© 2024 Western New York Public Broadcasting Association

140 Lower Terrace
Buffalo, NY 14202

Mailing Address:
Horizons Plaza P.O. Box 1263
Buffalo, NY 14240-1263

Buffalo Toronto Public Media | Phone 716-845-7000
WBFO Newsroom | Phone: 716-845-7040
Your NPR Station
Play Live Radio
Next Up:
0:00 0:00
Available On Air Stations

Critics call on Verizon for FiOS TV access in Buffalo

Mike Desmond/wbfo news

Verizon may not want to install its FiOS system in Buffalo but city residents and politicians want it. That was the consensus expressed Tuesday night meeting in the West Side Community Center.

It's an issue which has been bubbling along for years, the utility giant putting a toe into the telecommunications picture in the city while installing a real footprint in the suburbs. As many speakers noted last night, the company is doing the same in many Upstate cities.

In Buffalo, those who have FiOS can only use it for phone and internet while in the suburbs there is also cable TV.

The company was invited to the meeting last night but no one showed, at least openly.

"We know in today's environment, information in some ways is the most valuable resource for any business or for that matter individual," said Erie County Executive Mark Poloncarz.

"When Verizon is saying to us we're not going to give you the latest and greatest technology, but we are going to put it in other places in this country and we're going to ignore your community, they're saying we don't care if this stunts your economy. We don't care if this hurts your growth. We don't care if this hurts the job opportunity to the people in this community. I say that's wrong."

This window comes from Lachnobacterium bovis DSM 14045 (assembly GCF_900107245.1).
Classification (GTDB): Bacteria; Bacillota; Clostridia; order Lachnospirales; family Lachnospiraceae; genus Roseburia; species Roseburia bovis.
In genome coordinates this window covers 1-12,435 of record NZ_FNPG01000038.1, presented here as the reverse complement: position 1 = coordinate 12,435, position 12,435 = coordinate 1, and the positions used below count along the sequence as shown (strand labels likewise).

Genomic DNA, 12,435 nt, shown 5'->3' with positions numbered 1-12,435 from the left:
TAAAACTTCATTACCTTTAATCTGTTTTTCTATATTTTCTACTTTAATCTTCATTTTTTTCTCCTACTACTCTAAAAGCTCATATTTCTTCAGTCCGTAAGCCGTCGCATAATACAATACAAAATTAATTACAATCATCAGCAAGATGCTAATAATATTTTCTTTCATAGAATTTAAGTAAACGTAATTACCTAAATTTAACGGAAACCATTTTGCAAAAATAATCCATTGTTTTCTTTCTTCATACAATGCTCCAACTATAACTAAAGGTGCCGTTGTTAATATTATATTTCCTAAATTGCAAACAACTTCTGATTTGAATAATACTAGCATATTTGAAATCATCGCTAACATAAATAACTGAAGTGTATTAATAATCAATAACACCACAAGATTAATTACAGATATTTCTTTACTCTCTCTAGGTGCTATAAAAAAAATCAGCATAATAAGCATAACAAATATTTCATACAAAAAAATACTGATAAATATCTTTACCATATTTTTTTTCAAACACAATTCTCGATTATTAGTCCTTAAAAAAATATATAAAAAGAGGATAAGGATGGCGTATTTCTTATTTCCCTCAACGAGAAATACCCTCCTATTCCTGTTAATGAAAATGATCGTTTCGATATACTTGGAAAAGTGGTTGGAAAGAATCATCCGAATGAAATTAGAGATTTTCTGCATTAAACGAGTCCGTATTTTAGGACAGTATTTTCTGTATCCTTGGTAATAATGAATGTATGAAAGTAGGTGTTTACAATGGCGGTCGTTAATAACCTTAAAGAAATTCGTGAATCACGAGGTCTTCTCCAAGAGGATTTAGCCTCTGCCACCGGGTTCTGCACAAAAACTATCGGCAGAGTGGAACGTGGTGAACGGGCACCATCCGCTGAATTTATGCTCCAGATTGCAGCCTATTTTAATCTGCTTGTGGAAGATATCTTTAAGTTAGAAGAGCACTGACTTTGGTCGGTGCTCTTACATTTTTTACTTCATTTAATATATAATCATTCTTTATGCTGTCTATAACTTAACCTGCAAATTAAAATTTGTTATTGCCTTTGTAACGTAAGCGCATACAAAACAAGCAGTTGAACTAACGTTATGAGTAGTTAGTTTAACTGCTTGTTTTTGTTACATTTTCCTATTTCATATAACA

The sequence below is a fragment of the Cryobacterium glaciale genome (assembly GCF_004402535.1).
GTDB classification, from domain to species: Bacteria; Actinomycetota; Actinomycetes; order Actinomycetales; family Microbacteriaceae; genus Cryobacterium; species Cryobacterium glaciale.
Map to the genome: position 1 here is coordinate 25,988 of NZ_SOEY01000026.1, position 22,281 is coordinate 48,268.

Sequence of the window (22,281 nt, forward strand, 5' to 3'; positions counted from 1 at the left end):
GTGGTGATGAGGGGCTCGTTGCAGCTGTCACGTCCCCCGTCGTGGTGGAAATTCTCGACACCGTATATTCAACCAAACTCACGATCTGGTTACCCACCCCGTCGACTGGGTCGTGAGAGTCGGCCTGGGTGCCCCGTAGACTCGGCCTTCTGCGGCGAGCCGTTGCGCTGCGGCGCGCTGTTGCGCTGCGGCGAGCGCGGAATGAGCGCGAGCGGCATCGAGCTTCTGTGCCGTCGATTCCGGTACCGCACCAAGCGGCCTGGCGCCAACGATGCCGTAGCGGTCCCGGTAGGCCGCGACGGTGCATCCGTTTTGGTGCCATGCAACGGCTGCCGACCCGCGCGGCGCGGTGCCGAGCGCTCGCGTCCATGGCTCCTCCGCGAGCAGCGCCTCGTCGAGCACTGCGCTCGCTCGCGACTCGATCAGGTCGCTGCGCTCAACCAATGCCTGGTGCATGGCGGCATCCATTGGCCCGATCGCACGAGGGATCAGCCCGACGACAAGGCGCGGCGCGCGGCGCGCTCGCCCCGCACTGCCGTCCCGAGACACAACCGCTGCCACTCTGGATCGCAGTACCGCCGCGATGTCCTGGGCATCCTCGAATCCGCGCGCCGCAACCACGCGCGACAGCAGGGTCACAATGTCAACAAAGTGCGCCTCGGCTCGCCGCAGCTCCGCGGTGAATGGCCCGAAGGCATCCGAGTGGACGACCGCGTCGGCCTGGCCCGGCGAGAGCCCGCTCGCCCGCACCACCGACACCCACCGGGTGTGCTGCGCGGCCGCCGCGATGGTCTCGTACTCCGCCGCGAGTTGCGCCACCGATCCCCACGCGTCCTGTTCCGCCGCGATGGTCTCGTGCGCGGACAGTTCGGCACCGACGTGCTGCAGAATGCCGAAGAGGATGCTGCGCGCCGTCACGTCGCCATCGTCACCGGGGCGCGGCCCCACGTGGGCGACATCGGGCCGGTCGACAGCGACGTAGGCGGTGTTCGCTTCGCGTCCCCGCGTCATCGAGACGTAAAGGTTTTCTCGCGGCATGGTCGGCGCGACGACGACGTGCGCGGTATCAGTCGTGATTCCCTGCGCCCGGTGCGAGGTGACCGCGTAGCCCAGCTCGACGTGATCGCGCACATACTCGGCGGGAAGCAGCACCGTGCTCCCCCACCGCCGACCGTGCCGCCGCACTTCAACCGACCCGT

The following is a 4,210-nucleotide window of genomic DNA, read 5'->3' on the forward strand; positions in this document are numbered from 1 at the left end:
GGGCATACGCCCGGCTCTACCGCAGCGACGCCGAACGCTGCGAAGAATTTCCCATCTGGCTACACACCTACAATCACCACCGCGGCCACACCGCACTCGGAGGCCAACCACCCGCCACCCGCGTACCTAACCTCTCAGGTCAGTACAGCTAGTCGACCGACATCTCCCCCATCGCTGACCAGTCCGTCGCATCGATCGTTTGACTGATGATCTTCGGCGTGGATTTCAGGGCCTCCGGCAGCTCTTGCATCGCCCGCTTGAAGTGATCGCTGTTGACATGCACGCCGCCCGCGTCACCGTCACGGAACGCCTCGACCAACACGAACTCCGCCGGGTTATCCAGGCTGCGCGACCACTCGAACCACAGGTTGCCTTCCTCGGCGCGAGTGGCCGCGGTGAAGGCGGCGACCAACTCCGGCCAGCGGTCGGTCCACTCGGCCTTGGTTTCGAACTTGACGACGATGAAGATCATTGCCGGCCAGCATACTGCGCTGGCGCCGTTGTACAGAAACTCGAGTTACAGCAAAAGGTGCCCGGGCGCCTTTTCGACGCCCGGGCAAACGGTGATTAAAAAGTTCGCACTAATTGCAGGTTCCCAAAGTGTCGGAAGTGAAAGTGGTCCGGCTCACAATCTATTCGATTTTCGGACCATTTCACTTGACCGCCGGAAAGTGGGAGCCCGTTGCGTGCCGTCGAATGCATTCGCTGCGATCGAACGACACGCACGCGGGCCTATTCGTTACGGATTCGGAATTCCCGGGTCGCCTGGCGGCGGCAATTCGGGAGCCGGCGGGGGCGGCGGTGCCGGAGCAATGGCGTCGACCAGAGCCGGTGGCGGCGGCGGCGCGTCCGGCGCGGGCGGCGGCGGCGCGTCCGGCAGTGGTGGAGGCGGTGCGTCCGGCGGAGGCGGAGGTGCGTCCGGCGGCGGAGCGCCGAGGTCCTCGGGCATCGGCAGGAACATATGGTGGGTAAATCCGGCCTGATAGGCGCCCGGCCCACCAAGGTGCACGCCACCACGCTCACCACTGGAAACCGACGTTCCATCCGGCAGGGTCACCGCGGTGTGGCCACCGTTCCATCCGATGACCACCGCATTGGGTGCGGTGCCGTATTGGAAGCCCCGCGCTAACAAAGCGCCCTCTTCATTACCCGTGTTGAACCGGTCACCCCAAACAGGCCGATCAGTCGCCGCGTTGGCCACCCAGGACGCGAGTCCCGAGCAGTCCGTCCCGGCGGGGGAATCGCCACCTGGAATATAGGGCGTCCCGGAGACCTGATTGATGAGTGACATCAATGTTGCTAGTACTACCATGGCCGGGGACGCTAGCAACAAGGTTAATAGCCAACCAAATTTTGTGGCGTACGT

The company has said it can't make enough money quickly for investing in city service to be worthwhile.

An alliance of elected public officials and union leaders is continuing to push the issue, with talk of new regulations to force Verizon to offer the full FIOS service in the city.

Mike Desmond is one of Western New York’s most experienced reporters, having spent nearly a half-century covering the region for newspapers, television stations and public radio. He has been with WBFO and its predecessor, WNED-AM, since 1988. As a reporter for WBFO, he has covered literally thousands of stories involving education, science, business, the environment and many other issues. Mike has been a long-time theater reviewer for a variety of publications and was formerly a part-time reporter for The New York Times.